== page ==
Sickle Cell Anemia

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Sickle Cell Anemia
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45%

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93%

36%

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Specialty scores for Sickle Cell Anemia

Overview

Source: In partnership with Genetic and Rare Diseases Information Center, funded by the National Center for Advancing Translational Sciences, and the National Human Genome Research Institute https://rarediseases.info.nih.gov/gard.

Terms of Use

Sickle cell anemia

overview Question

What is sickle cell anemia?

Sickle cell anemia is a disease in which the body produces abnormally shaped red blood cells that have a crescent or sickle shape. These cells do not last as long as normal, round, red blood cells, which leads to anemia (low number of red blood cells). The sickle cells also get stuck in blood vessels, blocking blood flow. Signs and symptoms of sickle cell disease usually begin in early childhood and may include anemia, repeated infections, and periodic episodes of pain (called crises). This condition is caused by mutations in the HBB gene and is inherited in an autosomal recessive pattern. Treatment typically focuses on controlling symptoms and may include pain medicines during crises; hydroxyurea to reduce the number of pain episodes; antibiotics and vaccines to prevent bacterial infections; and blood transfusions.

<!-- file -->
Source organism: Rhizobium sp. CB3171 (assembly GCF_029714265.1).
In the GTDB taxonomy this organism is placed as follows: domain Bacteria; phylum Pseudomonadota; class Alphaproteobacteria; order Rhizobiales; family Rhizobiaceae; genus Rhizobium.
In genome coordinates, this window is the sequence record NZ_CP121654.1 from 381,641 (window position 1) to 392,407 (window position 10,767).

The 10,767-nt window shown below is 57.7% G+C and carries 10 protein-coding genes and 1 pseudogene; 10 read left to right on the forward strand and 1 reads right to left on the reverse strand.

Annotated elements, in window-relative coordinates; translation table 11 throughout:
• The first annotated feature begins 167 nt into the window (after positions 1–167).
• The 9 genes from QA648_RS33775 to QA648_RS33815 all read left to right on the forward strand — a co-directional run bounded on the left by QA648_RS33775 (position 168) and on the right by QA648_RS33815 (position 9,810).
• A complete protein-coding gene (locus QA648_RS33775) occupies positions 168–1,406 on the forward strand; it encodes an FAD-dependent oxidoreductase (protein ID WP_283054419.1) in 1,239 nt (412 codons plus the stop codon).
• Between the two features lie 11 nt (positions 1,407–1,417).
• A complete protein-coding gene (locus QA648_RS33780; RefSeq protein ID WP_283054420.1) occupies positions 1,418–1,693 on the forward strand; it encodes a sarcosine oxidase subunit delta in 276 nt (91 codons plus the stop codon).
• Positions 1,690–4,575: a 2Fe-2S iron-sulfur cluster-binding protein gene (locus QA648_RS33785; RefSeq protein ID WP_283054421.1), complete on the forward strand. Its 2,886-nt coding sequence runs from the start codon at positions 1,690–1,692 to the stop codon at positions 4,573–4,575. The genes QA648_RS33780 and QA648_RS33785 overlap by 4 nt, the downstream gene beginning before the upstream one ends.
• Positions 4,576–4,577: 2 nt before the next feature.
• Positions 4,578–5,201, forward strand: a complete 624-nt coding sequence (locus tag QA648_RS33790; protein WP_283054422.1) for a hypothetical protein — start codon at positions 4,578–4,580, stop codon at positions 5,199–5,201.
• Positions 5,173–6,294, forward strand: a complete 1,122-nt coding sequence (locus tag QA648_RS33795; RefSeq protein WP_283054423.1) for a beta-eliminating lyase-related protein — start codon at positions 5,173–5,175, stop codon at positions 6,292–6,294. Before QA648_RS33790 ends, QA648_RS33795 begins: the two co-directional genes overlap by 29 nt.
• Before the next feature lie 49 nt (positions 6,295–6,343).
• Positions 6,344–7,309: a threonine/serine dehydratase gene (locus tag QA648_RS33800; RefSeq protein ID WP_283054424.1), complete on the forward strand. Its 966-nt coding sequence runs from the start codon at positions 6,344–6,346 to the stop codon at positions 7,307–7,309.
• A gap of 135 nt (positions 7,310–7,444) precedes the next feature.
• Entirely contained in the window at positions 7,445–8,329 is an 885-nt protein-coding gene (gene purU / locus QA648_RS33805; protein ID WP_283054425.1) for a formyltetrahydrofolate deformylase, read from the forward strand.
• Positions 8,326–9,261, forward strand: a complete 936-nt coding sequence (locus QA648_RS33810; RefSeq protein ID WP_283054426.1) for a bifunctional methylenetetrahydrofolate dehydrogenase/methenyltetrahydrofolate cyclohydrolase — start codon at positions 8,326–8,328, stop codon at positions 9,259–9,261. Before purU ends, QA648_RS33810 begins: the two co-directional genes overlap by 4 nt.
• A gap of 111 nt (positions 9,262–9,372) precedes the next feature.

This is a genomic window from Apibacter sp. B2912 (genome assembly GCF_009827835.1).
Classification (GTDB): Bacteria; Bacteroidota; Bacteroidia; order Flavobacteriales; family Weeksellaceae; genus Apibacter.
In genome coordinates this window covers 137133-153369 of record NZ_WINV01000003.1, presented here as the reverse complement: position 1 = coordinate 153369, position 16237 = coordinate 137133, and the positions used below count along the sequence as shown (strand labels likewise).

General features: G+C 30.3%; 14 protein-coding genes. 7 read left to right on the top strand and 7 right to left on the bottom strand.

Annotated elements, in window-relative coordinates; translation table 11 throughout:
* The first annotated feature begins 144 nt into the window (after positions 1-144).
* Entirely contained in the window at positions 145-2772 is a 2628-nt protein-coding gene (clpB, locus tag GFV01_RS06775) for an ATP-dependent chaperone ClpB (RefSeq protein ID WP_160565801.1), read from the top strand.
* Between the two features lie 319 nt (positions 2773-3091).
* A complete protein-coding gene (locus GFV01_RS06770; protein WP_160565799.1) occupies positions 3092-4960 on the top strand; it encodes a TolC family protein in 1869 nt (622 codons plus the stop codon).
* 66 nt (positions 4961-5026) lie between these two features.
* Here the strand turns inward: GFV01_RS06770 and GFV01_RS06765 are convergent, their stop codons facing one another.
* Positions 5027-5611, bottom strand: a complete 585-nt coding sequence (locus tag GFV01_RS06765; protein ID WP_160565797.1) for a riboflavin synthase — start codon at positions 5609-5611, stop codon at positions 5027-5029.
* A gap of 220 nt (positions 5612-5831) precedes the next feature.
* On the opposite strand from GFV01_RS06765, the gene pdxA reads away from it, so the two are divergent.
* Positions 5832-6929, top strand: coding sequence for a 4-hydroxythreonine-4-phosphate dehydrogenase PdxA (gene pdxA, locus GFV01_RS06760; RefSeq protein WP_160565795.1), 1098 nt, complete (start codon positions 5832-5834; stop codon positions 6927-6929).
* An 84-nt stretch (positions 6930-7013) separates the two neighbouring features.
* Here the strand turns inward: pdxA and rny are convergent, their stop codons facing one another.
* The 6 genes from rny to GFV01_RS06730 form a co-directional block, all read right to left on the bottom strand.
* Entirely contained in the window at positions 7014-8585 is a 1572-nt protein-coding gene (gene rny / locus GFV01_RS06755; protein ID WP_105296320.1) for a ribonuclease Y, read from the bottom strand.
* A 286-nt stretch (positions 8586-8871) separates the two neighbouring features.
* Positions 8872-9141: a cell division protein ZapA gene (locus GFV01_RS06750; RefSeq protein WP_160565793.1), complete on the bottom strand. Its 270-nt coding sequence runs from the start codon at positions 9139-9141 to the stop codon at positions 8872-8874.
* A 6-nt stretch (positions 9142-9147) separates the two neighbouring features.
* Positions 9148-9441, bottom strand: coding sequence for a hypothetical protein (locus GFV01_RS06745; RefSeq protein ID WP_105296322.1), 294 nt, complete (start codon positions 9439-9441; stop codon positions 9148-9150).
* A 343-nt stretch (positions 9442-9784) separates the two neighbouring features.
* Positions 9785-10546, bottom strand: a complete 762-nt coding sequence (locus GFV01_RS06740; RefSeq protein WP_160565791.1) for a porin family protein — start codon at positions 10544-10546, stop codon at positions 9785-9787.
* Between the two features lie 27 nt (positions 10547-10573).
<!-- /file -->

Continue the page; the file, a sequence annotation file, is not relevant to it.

Date Modified: 2015-12-14T00:00:00

basic Questions

How is sickle cell anemia inherited?

Sickle cell anemia is inherited in an autosomal recessive pattern, which means that both copies of the gene in each cell have mutations. The parents of an individual with an autosomal recessive condition each carry one copy of the mutated gene, but they typically do not show signs and symptoms of the condition. In regards to sickle cell anemia, a person who carries one copy of the mutated gene is said to be a carrier for the condition, or to have sickle cell trait. When two people who are carriers of an autosomal recessive condition have a child, there is a 25% (1 in 4) chance that the child will have the condition, a 50% (1 in 2) chance that the child will be a carrier like each of the parents, and a 25% (1 in 4) chance that the child will not have the condition and not be a carrier.

Date Modified: 2015-12-14T00:00:00

Presentation(s)

Autosomal recessive inheritance

Cardiomegaly

Cholelithiasis

Hematuria

Hemolytic anemia

Hepatomegaly

Increased red cell sickling tendency

Jaundice

Priapism

Retinopathy

Splenomegaly

medical Products

Hydroxyurea

Trade Name: Droxia®

Indication: To reduce the frequency of painful crises and to reduce the need for blood transfusions in adult patients with sickle cell anemia with recurrent moderate to severe painful crises (generally at least 3 during the preceding 12 months).